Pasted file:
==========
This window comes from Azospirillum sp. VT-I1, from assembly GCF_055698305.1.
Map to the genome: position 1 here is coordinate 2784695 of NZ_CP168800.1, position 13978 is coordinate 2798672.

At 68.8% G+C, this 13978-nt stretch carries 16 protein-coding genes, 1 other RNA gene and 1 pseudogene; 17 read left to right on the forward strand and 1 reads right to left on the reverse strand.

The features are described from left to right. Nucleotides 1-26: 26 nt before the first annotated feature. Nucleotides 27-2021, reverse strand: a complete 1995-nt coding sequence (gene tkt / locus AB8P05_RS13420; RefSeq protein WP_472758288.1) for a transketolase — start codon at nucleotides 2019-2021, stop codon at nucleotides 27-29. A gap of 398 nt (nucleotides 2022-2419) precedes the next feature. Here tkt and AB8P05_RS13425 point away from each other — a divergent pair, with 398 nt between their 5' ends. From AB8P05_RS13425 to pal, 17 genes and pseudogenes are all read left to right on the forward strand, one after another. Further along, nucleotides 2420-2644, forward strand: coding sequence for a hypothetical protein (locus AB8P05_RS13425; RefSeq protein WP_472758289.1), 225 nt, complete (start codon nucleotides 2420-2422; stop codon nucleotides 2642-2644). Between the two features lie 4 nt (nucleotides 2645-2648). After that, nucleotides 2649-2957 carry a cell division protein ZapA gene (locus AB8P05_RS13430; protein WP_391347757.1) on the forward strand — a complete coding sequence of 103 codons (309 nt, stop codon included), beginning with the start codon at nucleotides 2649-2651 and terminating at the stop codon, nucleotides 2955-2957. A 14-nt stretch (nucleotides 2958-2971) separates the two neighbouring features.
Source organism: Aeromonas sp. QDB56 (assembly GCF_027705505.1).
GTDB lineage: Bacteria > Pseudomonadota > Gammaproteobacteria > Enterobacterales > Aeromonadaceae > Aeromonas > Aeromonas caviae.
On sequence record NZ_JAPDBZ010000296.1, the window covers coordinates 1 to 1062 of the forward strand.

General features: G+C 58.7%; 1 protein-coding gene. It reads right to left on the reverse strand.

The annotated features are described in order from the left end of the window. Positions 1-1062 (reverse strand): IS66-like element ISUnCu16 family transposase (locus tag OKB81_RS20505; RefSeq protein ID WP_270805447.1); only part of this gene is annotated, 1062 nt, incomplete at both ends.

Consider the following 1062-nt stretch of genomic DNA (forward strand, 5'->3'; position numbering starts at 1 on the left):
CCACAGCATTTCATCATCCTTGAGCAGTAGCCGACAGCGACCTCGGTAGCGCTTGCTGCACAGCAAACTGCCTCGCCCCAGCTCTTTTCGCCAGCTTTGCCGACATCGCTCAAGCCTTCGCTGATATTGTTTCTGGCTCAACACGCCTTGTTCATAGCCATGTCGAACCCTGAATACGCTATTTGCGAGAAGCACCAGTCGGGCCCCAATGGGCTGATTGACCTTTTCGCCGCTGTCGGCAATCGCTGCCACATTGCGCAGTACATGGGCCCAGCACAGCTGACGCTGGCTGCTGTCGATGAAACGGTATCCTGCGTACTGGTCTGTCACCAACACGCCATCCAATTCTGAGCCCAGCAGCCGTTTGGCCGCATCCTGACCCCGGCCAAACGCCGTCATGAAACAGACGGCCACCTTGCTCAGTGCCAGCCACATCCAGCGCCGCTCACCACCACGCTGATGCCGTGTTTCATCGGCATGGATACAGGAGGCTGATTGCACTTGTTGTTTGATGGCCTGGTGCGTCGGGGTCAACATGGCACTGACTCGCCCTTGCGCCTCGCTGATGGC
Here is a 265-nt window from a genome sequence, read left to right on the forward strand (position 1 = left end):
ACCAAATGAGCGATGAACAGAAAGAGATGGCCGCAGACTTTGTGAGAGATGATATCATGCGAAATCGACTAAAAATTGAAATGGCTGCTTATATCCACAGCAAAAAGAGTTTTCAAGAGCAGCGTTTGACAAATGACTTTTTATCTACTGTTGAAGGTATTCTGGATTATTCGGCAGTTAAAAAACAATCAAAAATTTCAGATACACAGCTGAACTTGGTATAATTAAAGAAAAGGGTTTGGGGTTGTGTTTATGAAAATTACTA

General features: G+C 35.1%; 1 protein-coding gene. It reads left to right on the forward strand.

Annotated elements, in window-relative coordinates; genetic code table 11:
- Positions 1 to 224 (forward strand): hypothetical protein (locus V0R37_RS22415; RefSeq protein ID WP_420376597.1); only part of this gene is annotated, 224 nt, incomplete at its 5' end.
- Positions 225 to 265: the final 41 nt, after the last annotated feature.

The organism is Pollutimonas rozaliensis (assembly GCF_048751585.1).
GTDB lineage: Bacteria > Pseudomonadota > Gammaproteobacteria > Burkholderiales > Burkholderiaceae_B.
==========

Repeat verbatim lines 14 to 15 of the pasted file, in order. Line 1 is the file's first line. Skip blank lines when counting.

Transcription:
General features: G+C 35.1%; 1 protein-coding gene. It reads left to right on the forward strand.

Annotated elements, in window-relative coordinates; genetic code table 11: